MARCH 17, 2017 4:32 PM

Prosecutors find no wrongdoing in shower death at Dade Correctional mental health unit


A 101-page investigation released Friday concludes that corrections officers who locked a schizophrenic inmate in a hot shower at Dade Correctional Institution and left him there for nearly two hours — until realizing he was dead — committed no crime.

The report, issued by Miami-Dade State Attorney Katherine Fernández Rundle, said the death of 50-year-old prisoner Darren Rainey was an accident, the result of complications from his mental illness, a heart condition and “confinement in a shower.”

At least six inmates claimed that the shower was specially rigged so that corrections officers controlled the temperature and were able to crank it up to scalding — or down to an uncomfortably frigid spray, thereby using it as punishment to control unruly inmates, most of whom suffered from mental illnesses.

But the state attorney’s two-year probe decided that the inmates’ statements were not credible.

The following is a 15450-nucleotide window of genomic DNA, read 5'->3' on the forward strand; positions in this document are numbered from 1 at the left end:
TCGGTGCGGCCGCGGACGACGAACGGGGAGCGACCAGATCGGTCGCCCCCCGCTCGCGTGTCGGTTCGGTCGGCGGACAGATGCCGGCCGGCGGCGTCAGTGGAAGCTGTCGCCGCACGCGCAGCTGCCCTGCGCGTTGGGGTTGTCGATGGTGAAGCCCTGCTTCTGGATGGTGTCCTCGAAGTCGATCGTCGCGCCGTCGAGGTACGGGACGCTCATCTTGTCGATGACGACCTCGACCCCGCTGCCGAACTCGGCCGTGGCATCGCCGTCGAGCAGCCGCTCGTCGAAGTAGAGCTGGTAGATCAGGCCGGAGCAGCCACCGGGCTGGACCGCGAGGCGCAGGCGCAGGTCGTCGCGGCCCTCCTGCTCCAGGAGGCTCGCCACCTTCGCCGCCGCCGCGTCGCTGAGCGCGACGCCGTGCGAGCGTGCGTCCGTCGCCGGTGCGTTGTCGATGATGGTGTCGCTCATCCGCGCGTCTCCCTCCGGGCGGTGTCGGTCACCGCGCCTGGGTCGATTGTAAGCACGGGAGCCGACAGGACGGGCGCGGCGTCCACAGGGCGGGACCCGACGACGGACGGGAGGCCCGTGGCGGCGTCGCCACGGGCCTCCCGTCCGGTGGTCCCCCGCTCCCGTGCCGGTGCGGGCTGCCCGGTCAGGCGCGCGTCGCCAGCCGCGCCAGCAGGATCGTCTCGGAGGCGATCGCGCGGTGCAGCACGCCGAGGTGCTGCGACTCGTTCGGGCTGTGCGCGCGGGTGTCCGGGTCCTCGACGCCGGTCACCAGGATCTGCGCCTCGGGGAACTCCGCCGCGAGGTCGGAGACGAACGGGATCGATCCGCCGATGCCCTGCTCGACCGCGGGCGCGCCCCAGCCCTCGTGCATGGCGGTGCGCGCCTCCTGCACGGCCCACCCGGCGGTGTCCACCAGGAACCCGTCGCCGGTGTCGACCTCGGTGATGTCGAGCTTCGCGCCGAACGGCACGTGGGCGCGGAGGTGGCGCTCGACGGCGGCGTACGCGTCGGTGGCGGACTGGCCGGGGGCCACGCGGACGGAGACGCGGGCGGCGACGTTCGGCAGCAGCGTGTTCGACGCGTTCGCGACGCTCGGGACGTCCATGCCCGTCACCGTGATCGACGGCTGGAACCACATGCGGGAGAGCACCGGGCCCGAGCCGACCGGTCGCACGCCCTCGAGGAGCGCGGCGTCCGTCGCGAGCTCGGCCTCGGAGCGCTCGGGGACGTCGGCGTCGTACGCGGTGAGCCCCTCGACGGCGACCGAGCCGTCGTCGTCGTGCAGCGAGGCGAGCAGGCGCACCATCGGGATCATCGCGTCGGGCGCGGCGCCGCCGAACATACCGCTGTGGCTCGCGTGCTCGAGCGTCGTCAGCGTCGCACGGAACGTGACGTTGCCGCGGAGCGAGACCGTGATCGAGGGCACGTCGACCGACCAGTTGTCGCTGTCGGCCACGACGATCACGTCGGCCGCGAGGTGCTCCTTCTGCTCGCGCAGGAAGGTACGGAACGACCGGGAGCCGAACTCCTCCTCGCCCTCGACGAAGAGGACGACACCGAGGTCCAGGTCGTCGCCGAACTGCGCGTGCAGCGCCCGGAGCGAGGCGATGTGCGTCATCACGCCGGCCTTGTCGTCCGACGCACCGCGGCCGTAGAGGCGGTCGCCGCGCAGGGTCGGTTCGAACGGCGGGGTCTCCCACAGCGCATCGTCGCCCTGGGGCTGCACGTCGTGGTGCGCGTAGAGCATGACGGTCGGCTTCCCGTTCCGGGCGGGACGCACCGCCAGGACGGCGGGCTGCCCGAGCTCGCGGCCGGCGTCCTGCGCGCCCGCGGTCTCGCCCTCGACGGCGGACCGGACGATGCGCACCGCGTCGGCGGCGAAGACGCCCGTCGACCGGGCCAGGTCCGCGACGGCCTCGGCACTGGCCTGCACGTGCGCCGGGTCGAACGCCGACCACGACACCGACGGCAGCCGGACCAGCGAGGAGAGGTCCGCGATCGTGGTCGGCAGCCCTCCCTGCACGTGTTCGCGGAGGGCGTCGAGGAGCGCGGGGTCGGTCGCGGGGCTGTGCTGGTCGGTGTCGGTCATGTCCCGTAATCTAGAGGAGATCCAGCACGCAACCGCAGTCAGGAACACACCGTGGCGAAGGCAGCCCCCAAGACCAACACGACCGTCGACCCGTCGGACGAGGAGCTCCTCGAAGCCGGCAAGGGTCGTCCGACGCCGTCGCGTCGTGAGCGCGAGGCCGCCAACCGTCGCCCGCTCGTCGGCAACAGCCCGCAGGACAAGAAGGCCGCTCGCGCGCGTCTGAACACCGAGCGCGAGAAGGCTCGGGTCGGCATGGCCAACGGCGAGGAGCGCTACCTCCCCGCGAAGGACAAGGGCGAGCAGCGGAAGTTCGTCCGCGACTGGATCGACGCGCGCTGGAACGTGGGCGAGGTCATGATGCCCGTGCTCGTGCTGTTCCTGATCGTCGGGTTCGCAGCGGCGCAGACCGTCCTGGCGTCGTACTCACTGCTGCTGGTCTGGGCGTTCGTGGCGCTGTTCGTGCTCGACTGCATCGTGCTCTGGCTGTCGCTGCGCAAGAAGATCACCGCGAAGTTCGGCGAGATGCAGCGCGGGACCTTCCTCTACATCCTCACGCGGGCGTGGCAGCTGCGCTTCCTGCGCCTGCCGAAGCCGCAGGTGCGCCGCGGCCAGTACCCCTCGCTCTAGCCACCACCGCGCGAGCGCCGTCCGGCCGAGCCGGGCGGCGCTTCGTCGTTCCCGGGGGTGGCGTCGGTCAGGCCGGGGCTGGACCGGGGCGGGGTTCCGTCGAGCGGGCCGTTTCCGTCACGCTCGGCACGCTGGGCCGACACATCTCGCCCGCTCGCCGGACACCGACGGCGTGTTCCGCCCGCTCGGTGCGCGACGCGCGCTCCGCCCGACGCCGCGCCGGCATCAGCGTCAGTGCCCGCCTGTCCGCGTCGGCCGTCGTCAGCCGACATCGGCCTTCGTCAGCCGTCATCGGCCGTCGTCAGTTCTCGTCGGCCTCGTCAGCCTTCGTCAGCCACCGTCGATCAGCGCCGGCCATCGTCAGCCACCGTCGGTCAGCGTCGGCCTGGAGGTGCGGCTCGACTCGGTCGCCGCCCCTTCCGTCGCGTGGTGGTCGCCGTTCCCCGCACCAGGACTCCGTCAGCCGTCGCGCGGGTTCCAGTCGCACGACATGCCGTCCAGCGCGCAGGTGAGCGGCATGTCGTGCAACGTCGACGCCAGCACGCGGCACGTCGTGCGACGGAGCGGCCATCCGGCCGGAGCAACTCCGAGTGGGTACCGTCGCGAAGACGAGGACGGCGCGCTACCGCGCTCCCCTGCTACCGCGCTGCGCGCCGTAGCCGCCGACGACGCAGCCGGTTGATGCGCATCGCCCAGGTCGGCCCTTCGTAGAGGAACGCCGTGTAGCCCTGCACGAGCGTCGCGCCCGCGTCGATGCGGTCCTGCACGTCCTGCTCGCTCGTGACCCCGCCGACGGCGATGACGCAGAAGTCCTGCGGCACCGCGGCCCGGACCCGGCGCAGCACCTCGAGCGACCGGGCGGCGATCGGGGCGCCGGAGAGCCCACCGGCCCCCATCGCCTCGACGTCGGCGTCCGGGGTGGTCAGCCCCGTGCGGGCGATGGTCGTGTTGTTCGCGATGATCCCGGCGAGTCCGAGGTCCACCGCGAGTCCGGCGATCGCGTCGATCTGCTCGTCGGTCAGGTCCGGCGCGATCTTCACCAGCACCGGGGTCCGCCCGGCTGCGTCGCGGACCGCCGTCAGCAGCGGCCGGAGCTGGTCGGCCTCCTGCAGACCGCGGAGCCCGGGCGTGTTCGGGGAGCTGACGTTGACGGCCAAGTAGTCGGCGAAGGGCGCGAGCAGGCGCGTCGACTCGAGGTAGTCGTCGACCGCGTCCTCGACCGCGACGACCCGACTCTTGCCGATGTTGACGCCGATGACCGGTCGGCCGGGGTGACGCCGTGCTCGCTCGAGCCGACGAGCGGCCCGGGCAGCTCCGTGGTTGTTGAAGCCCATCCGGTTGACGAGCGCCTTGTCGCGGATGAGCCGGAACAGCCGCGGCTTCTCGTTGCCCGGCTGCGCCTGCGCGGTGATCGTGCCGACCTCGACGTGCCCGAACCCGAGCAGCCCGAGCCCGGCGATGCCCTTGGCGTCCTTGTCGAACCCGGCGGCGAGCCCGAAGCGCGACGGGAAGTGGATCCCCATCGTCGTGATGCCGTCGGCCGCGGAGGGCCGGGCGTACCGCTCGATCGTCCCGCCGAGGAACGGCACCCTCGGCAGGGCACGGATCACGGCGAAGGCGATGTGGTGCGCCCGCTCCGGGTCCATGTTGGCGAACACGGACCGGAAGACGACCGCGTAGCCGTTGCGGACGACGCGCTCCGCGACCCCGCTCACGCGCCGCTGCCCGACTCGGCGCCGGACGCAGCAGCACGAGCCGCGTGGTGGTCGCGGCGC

While the report cited significant inconsistencies in the accounts of inmates, it acknowledged the same was true to a lesser degree of the accounts of staffers, although there was “general agreement on a core set of salient facts.”

Sgt. John Fan Fan, and officers Cornelius Thompson, Ronald Clarke and Edwina Williams — the staffers involved in putting Rainey into the shower — did not act with premeditation, malice, recklessness, ill-will, hatred or evil intent, the state attorney said.

The report includes photographs, videos, dozens of witness statements, the medical examiner’s summary, prison housing logs, timelines and other documents.